by Jhumpa Lahiri
I have mixed feelings about this book. The first I knew about it (that I remember) was from seeing a trailer for the movie. Naturally I thought, Well I should read the book before I go ahead a order the movie. And I did just that. But the movie trailer gave me a very different impression of the book.
First of all, this book is slow. There is something about Lahiri's writing that feels very measured and controlled and deliberate. Because of that, the book feels very slow-paced. The story, for me, didn't really pick up until after Gogol's father died. And even then Lahiri put on the breaks quickly thereafter. The emotional highs and lows of the book feel very restrained. It feels as though Lahiri puts a vast distance between herself and her writing.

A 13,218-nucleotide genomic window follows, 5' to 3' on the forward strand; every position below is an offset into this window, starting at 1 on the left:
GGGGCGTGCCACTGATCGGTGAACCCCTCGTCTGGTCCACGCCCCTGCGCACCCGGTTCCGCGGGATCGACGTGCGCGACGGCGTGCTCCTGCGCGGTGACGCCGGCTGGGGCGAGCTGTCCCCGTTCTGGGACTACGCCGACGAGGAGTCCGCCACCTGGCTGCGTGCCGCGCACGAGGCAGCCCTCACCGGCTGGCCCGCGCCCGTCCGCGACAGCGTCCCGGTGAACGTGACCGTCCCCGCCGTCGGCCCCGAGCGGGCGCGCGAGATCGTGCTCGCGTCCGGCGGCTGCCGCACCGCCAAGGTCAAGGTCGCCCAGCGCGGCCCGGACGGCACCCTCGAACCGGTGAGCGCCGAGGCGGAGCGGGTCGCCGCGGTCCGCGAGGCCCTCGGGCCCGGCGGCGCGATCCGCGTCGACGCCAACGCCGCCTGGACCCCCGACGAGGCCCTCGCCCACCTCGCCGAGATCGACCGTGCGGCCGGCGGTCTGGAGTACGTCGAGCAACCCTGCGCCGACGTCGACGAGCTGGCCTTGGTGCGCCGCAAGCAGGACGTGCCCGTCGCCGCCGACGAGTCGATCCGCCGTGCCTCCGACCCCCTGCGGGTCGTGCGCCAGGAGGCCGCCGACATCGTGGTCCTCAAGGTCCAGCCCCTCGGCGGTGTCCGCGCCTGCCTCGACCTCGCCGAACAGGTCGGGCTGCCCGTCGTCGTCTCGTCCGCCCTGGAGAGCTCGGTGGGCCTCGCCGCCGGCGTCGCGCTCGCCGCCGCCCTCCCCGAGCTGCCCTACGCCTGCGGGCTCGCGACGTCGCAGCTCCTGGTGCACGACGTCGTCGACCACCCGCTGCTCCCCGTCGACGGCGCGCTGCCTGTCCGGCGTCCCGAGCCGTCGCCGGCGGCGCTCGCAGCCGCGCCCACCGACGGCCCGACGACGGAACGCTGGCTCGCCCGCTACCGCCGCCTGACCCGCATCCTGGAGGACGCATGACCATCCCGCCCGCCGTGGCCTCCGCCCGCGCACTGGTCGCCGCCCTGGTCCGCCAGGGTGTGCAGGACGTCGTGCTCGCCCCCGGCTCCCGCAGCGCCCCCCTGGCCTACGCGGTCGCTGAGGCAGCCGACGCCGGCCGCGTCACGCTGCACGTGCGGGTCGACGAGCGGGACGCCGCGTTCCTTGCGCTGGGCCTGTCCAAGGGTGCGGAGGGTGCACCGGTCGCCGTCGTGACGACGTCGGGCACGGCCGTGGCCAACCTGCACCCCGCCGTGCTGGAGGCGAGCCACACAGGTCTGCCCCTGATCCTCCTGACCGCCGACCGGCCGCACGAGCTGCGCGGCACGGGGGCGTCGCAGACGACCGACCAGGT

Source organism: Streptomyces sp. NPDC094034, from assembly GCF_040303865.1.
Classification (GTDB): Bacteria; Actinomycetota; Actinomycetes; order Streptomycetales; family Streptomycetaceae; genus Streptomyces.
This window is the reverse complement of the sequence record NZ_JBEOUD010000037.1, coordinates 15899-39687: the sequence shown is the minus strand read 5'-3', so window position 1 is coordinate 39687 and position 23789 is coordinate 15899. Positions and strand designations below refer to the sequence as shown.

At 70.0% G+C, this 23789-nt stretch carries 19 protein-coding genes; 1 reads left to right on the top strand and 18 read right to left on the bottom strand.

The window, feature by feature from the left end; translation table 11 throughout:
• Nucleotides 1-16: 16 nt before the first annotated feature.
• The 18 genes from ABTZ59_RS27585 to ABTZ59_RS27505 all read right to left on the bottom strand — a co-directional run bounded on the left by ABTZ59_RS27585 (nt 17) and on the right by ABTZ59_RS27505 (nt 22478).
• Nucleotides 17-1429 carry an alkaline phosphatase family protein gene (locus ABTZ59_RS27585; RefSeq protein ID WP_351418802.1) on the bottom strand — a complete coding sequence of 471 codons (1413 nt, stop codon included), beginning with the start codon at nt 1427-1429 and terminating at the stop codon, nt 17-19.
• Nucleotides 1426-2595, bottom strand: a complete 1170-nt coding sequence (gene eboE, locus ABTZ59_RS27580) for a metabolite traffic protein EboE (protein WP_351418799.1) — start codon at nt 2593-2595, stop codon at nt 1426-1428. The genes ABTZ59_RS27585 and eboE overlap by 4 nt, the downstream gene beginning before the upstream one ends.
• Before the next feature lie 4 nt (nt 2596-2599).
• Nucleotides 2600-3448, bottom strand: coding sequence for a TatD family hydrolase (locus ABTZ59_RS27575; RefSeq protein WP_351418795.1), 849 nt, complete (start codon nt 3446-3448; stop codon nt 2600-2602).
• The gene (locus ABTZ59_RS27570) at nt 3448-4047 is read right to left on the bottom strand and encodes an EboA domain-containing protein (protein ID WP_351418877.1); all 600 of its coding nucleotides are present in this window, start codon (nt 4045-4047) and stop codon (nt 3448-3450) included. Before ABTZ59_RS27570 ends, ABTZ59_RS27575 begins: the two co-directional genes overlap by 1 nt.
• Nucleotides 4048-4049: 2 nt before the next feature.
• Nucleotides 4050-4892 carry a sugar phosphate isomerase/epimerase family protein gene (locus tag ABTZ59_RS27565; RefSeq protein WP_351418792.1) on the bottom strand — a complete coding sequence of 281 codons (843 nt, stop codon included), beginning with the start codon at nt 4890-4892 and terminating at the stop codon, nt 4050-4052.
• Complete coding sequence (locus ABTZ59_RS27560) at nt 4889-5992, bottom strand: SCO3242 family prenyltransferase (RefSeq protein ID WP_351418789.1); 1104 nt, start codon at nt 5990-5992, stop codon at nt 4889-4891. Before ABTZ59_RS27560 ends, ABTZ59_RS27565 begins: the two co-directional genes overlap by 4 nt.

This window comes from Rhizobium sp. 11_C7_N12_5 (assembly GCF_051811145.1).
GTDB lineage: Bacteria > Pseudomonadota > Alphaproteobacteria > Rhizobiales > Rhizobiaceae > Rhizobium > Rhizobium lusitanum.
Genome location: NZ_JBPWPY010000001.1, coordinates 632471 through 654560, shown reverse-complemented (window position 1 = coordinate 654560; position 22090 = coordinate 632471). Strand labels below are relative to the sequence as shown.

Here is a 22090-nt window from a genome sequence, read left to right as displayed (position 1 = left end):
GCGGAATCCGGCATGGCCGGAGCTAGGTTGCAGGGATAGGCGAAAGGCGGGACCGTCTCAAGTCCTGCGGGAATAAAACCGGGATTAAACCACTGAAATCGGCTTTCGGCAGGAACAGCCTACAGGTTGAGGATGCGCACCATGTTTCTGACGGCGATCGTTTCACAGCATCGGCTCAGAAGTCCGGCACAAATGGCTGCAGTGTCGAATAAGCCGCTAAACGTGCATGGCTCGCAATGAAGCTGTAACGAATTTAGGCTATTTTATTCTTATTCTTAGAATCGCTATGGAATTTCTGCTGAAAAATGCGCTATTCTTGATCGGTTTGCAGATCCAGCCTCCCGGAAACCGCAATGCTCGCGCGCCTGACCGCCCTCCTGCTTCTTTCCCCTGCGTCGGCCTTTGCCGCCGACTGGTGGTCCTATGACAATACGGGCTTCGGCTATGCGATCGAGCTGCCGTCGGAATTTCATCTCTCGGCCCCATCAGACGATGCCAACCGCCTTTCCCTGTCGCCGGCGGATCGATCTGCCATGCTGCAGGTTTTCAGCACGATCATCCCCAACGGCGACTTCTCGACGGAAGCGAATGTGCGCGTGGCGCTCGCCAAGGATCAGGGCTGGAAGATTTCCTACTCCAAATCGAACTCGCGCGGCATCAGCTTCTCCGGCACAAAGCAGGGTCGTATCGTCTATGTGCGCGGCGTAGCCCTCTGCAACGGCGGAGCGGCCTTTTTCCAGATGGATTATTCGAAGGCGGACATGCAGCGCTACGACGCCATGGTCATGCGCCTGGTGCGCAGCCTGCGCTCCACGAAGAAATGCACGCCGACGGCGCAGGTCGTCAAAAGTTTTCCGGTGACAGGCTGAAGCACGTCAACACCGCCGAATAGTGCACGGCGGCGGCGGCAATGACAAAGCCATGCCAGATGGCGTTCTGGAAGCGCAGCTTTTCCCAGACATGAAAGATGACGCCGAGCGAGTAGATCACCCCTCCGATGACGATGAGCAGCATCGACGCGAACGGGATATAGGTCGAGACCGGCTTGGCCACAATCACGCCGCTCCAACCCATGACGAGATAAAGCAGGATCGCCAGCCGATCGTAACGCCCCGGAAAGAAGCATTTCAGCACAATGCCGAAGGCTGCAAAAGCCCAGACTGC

Gogol's parents didn't seem all that upset by his and his sister's "American" life choices. And when they were, it felt a little out of place, because they had so encouraged their children to assimilate, even celebrating Christmas. I thought there would have been stronger conflict.
All in all, I wasn't too impressed by this book. I didn't find anything too remarkable about it. It is telling of first generation Americans and their relationship to their parents and the conflict of cultures, but, for me, it just didn't push far enough, didn't go deep enough emotionally. It left me feeling pretty lukewarm.